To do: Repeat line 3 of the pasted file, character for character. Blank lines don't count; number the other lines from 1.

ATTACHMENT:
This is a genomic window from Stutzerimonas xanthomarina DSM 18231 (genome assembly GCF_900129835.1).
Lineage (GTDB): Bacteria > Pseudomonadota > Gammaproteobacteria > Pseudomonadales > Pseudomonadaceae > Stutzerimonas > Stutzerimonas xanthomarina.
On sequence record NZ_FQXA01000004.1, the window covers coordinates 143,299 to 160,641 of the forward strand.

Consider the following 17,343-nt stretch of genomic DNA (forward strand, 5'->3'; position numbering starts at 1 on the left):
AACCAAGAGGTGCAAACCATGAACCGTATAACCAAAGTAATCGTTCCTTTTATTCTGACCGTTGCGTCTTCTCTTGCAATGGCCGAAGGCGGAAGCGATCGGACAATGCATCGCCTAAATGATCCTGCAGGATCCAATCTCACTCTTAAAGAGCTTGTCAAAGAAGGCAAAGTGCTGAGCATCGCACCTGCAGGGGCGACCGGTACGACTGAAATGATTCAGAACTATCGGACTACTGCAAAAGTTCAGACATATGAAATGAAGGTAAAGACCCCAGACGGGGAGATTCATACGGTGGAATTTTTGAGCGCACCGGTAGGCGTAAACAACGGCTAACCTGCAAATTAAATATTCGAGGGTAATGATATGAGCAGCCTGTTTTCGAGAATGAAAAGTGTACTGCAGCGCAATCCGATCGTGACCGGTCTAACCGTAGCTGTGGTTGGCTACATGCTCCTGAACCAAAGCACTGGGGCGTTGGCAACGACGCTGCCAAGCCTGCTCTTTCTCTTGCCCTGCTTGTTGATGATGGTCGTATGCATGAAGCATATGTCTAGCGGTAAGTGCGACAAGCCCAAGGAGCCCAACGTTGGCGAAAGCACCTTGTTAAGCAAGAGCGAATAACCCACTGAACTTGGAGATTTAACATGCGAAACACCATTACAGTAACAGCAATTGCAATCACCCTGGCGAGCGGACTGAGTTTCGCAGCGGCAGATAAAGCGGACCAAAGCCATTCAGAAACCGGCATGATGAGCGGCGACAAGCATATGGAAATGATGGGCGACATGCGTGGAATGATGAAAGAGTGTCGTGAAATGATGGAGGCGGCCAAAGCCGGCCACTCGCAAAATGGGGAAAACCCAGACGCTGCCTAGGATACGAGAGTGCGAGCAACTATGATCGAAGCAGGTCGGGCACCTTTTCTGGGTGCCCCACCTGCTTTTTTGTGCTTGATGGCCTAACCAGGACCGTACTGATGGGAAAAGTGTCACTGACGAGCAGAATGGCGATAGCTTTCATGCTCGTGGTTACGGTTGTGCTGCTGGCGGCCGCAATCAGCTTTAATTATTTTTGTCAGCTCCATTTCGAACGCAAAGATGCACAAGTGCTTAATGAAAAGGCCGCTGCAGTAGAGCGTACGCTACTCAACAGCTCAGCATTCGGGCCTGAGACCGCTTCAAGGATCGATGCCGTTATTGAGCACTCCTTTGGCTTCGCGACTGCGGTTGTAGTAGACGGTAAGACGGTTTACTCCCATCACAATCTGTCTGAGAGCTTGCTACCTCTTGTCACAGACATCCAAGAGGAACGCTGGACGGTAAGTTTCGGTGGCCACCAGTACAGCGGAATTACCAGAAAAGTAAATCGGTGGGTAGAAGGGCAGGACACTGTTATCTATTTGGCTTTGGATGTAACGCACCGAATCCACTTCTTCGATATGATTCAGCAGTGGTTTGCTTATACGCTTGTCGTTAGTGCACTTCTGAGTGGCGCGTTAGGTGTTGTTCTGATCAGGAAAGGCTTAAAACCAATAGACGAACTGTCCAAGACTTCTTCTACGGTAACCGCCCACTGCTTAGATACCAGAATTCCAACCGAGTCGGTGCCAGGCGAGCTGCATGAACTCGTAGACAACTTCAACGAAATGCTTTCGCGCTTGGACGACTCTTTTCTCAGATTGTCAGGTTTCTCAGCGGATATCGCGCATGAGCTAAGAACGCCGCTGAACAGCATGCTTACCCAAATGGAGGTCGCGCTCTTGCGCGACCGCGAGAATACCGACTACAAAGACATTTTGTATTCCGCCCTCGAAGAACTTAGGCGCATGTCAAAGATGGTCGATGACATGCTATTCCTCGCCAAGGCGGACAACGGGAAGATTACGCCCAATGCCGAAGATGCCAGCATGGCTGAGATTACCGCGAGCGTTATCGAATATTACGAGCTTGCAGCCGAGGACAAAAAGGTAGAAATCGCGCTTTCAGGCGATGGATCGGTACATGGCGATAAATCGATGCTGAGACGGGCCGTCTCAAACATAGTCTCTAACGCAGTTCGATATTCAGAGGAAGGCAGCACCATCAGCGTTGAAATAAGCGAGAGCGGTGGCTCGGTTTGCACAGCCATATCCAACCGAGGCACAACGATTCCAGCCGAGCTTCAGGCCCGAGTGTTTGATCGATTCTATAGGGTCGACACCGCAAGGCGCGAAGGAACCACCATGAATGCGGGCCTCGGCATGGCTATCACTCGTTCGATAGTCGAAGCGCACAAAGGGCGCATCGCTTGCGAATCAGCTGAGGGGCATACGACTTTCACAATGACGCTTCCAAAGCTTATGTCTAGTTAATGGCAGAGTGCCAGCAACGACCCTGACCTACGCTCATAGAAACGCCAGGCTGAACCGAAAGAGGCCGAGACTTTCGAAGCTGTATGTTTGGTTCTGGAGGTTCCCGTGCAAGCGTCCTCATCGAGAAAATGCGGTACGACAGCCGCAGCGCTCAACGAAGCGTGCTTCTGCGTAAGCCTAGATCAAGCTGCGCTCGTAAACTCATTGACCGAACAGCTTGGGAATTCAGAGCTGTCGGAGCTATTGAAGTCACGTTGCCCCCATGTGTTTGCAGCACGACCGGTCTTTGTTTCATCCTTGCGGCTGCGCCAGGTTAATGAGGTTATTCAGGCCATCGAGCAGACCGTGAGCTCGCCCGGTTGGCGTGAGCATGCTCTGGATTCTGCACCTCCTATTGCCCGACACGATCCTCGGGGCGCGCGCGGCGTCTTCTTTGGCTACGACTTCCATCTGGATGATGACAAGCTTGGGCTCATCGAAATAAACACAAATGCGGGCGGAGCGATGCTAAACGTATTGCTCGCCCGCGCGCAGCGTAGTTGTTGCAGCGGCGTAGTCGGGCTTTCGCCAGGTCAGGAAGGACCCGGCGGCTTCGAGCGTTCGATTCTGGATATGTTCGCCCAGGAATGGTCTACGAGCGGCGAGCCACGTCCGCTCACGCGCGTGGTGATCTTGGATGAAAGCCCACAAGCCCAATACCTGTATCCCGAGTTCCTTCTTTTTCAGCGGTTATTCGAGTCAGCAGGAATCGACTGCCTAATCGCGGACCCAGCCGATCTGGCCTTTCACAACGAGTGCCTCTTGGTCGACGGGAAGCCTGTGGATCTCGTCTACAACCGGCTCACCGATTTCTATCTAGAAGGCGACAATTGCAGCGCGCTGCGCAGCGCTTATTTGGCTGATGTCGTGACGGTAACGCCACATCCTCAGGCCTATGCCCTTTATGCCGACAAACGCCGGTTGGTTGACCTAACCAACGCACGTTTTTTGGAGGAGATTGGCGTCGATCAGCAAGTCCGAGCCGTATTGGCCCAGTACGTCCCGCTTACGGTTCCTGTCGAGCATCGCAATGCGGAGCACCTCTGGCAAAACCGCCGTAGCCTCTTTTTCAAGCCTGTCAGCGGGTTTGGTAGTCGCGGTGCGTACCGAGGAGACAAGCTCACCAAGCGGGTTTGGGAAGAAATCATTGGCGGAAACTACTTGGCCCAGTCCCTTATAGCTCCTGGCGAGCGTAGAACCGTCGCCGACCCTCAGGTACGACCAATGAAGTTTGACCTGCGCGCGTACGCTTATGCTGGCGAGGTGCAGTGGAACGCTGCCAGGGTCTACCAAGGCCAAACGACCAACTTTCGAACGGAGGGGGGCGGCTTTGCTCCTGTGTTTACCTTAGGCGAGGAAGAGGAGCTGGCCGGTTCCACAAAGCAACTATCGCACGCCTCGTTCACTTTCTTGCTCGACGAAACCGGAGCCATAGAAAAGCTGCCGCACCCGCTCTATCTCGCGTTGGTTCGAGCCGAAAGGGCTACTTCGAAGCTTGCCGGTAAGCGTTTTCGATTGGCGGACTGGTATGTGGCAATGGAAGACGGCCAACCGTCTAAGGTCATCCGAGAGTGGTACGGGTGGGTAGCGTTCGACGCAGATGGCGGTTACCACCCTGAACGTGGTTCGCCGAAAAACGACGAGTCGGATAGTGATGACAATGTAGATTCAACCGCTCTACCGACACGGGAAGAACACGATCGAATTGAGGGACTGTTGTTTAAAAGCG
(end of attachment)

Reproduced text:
On sequence record NZ_FQXA01000004.1, the window covers coordinates 143,299 to 160,641 of the forward strand.